FIG. 1 shows a structure 10 for supporting vehicular traffic according to the present invention. The structure 10 may be, for example, a roadway or a parking lot. The structure 10 includes a top surface 11 that is formed by a plurality of surface panels 12A-12D that are supported with respect to a ground surface 14 by a plurality of foundations, including a pair of exterior foundations 16 and one or more interior foundations 18. Provision of the foundations 16, 18 allows the roadway structure 10 to be constructed with minimal modification to the ground surface 14 and also provides a space 20 between the ground surface 14 and each of the surface panels 12A-12D. This allows infrastructure elements 22, such as water lines, sewer lines, electric lines, gas lines, cable television lines, and telephone lines to be placed upon the ground surface 14 below the roadway surface panels 12A-12D, thus eliminating the need for burial of the infrastructure elements 22.

Because the vertical alignment and cross-sectional profile of the roadway surface 11 will be dictated by the elevations of the foundations 16, 18, as well as by the thickness of the roadway surface panels 12A-12D themselves, the ground surface 14 does not have to be raised or lowered with the desired elevation and profile of the surface panels 12A-12D. Accordingly, where the vertical alignment of the structure 10 roughly corresponds to the existing grade, such as where the top surface 11 of the structure 10 is disposed within several feet above the ground surface 14, as it exists prior to construction, the structure 10 can be constructed with minimal modification to the ground surface 14 by way of cut or fill earthwork. Adjacent to the exterior foundations 16, the ground surface 14 can be raised to meet the elevation of the surface 11 of the structure 10 by back filling to provide a shoulder 24, such as an earthen shoulder. The should 24 could also be an aggregate shoulder, an asphalt shoulder, a poured concrete shoulder, or a precast concrete shoulder. Adjacent to the shoulders 24 and opposite the top surface 11, the ground surface 14 is contoured to provide a ditch 26 that receives storm water drainage from the top surface 11. Additionally, a drainage system including drain pipes 28 may extend from the space 20 underneath the top surface 11 to each of the ditches 26 to receive water from the top surface 11 of the structure 10 to allow drainage from the space 20. The drain pipes 28 may be part of a drainage system that is provided within the space 20 underneath the top surface 11 of the structure 10, and which includes channels (not shown) that extend along the length of the structure 10 to collect water between successive drain pipes 28 or other structures that are provided to remove water from the space 20 underneath the top surface 11 of the structure 10.

As shown in FIG. 2, the foundations 16, 18 are typically elongated rectangular or trapezoidal structures that are fabricated from portland cement concrete or other suitable materials. Depending upon design requirements, the foundations may be reinforced concrete structures. Also, any desired cross-sectional shape may be selected to satisfy design requirements.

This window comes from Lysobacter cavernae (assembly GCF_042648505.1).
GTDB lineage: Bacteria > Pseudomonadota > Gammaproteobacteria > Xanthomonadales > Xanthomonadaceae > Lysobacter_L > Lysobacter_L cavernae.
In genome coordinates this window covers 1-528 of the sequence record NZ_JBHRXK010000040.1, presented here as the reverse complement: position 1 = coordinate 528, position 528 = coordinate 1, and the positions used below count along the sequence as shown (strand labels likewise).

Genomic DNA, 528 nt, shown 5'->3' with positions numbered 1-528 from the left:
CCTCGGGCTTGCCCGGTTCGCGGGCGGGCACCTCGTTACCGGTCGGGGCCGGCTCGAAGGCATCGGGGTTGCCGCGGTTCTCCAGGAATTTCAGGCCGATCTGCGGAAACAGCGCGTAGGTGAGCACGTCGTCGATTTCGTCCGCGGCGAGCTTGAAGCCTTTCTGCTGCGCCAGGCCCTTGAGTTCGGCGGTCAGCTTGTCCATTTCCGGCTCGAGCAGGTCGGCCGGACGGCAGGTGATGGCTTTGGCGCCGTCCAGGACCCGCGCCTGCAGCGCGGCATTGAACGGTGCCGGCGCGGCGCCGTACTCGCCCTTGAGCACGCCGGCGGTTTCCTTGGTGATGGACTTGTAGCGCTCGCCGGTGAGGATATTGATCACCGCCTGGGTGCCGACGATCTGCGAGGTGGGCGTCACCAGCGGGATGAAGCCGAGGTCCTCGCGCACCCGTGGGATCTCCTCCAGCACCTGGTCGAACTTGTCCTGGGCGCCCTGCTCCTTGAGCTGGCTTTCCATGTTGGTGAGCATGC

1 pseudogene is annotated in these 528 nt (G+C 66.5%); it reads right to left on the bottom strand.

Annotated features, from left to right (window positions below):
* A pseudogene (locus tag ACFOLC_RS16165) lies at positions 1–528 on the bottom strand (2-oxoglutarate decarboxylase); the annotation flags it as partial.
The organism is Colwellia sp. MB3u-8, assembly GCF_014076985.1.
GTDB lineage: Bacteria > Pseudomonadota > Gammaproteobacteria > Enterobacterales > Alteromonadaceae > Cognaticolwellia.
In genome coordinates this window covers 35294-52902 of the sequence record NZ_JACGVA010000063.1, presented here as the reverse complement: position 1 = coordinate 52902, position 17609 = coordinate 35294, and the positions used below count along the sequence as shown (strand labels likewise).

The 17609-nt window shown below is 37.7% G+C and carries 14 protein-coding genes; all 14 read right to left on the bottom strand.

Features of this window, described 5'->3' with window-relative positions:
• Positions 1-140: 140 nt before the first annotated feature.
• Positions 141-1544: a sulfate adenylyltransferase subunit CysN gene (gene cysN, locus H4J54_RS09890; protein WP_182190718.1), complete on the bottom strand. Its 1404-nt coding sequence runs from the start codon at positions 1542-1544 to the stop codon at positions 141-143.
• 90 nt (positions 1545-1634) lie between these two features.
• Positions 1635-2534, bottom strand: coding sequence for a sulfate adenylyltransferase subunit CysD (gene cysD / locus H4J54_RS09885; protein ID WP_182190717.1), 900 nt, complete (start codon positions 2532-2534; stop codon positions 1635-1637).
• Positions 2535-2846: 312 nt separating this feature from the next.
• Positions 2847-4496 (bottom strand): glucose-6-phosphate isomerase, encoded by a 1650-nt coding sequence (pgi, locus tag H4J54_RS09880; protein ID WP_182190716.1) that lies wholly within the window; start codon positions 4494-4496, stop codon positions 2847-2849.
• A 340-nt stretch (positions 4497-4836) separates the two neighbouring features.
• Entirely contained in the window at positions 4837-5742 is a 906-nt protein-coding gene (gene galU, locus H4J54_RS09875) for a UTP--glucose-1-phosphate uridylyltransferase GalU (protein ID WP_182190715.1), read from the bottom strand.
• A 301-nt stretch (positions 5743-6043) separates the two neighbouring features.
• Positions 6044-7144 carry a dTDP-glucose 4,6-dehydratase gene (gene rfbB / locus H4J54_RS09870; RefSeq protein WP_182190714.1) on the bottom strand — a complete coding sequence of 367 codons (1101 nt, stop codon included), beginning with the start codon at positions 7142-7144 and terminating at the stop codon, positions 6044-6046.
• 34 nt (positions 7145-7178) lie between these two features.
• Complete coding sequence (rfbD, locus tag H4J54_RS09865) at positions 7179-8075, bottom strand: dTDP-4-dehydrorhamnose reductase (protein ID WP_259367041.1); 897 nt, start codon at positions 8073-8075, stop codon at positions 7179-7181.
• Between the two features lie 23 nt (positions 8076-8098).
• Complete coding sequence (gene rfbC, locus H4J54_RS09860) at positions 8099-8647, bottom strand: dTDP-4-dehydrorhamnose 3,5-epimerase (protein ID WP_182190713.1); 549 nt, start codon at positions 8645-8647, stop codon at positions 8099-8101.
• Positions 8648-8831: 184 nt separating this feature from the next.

The foundations 16, 18 extend at least in rough correspondence to the alignment of a longitudinal axis of the structure 10, such as a center line 30 (FIG. 4) of the structure 10. Furthermore, the foundations 16, 18 can be fabricated such that they are substantially continuous and uninterrupted in a direction corresponding to the center line 30 of the structure 10.

As shown in FIGS. 2-3, the foundations 16, 18 may be fabricated as precast concrete structures or as cast-in-place footings, such as trench and pour footings. Regardless of the manner of construction, the foundations 16, 18 are disposed partially within a trench 32 in the ground surface 14 and extend upward from the ground surface 14. The depth and width of the foundations 16, 18 below the ground surface 14 is selected to satisfy structural requirements and to extend below the frost-line in cold-weather regions, thereby reducing or eliminating movement of portions of the structure 10 due to freeze/thaw weather cycles. The height of the foundations 16, 18 above the ground surface 14 is selected based on the geometric design of the structure 10. As is well-known, when cast-in-place construction is employed, the portion of each of the foundations 16, 18 below the ground surface 14 may be fabricated by pouring portland cement concrete into the trench 32, while the portion of the foundations 16, 18 above the ground surface 14 may be fabricated with the aid of formwork (not shown) that is positioned in alignment with the trench 32 when the foundations 16, 18 are poured. Furthermore, the foundations 16, 18 could be fabricated by slip-forming, or the foundations 16, 18 could be precast concrete structures.